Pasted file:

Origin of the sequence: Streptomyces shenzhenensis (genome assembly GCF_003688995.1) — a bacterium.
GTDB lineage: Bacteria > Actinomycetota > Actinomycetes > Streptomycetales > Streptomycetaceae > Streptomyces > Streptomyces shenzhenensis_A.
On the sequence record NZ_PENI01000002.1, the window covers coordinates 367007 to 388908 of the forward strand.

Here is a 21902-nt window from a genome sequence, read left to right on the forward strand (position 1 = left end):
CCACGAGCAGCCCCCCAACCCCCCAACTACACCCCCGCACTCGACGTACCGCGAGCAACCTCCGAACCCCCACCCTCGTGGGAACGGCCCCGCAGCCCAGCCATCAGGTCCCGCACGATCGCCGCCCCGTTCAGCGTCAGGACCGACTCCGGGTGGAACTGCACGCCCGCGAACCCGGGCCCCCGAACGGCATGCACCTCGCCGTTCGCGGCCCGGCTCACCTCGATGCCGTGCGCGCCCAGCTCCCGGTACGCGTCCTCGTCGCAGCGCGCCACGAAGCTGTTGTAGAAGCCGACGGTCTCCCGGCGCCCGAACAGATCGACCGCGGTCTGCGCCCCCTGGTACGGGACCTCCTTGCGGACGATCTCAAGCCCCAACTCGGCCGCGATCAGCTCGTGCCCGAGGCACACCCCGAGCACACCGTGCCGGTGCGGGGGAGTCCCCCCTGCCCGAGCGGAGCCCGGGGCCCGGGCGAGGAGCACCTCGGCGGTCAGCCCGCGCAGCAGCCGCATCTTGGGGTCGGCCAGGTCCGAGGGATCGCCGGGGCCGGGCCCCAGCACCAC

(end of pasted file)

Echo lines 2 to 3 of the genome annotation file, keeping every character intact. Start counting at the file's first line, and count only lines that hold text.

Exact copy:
GTDB lineage: Bacteria > Actinomycetota > Actinomycetes > Streptomycetales > Streptomycetaceae > Streptomyces > Streptomyces shenzhenensis_A.
On the sequence record NZ_PENI01000002.1, the window covers coordinates 367007 to 388908 of the forward strand.